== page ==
The spinal column is composed of the spine and the spinal cord. The spine or backbone is a flexible bony structure that gives us our posture and protects the spinal cord, and is composed of 33 bones/vertebrae.
Protecting vertebrae and the spinal cord from damage through everyday activity are discs between each vertebrae that cushion and act as shock absorbers. These vertebrae and discs are held together by ligaments and muscles that allow for stability and flexibility. Through the centre of the spinal column is a canal where the spinal cord is found.
The spinal cord is actually a continuation of the brain that starts at the base of the skull and continues down to the second lumbar vertebrae. It has the diameter of a dime and the texture of a pasta noodle not quite cooked. The spinal cord is a highway of pathways that carry impulses/messages between the brain and the body about voluntary movement and sensation of touch, temperature, pressure and pain. There are 31 pairs of spinal nerves that carry messages along these pathways, which enter and exit along the length of the spinal cord.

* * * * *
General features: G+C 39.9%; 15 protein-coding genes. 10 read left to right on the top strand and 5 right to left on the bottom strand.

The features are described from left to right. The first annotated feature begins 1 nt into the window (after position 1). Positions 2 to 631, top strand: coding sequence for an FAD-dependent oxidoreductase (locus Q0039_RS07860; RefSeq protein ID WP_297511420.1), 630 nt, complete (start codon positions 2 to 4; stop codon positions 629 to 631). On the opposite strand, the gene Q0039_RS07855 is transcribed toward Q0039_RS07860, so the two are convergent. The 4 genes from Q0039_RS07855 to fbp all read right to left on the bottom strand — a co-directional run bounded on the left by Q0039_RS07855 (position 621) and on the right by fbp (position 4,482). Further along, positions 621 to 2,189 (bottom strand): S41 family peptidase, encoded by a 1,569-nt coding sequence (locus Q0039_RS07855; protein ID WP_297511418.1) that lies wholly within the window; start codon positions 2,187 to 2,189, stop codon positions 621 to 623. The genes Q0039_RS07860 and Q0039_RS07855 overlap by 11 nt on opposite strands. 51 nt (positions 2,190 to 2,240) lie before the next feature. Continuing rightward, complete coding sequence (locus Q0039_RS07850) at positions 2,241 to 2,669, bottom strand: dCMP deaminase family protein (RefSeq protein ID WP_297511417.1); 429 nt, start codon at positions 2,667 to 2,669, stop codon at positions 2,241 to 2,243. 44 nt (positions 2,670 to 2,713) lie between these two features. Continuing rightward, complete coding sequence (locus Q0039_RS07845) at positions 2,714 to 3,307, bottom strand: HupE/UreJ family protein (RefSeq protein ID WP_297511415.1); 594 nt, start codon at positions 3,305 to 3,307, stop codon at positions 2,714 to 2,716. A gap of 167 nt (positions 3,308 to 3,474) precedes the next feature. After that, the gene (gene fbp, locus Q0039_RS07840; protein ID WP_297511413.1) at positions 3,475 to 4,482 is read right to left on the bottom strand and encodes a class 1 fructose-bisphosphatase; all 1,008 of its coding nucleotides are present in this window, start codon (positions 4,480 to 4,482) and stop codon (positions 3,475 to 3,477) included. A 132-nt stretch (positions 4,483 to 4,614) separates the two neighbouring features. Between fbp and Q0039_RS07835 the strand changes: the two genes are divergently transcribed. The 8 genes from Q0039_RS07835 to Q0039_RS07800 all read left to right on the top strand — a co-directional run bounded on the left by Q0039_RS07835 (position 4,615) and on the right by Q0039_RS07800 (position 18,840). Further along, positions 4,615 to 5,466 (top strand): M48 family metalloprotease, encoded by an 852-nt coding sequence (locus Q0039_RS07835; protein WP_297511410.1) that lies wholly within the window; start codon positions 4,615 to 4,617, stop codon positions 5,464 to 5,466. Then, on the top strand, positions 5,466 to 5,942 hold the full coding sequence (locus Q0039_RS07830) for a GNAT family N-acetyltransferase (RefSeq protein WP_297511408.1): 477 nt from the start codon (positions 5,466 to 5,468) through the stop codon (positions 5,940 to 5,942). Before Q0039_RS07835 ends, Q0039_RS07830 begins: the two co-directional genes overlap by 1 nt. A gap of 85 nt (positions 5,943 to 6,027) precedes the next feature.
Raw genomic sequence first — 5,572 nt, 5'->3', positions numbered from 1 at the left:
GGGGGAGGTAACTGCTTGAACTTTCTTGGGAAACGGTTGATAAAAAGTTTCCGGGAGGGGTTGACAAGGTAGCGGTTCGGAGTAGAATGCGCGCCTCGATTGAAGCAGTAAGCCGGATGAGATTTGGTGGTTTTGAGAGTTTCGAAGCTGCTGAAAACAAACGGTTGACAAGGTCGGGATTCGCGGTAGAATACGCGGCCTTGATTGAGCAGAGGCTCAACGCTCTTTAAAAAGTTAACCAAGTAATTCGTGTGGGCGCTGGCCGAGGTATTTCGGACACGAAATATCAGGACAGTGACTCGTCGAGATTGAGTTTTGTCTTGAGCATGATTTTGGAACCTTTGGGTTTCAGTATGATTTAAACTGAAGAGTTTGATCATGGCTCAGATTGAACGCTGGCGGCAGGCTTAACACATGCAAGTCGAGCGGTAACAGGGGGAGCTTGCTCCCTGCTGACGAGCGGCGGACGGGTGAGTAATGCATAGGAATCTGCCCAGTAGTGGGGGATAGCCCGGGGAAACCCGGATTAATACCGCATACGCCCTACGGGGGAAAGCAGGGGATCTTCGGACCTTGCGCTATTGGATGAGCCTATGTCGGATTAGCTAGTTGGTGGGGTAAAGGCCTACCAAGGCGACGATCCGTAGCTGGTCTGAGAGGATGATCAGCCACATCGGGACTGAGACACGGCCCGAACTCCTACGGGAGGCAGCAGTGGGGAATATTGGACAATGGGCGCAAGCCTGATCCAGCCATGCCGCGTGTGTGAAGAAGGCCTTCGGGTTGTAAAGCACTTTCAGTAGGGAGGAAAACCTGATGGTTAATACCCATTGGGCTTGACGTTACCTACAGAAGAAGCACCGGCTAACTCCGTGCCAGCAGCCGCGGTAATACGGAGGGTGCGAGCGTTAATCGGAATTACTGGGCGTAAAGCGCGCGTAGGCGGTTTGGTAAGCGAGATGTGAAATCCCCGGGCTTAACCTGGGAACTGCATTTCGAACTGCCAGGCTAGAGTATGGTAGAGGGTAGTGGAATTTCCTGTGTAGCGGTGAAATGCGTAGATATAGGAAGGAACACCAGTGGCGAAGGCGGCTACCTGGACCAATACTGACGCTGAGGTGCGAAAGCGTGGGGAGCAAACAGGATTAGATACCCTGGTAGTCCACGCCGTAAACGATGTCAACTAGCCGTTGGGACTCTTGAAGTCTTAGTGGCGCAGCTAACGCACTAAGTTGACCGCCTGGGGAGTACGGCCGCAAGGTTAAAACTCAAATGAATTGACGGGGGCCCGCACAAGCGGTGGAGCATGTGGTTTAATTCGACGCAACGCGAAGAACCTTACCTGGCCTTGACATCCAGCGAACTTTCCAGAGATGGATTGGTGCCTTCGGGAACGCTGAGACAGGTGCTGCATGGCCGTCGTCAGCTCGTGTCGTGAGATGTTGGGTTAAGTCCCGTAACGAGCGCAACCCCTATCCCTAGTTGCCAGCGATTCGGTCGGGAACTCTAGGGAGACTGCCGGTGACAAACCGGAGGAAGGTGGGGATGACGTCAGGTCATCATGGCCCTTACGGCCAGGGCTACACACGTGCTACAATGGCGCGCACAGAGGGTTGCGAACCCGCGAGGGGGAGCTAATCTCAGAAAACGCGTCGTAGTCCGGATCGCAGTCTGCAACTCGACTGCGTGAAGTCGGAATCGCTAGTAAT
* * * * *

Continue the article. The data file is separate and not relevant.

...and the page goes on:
The spinal column is divided into four areas. Each area contains vertebrae and spinal nerves. Use our spine to the left to find out what these sections are, as well as what parts of your body are controlled by the spinal cord, and how an injury to those parts of your back can affect you in your everyday life.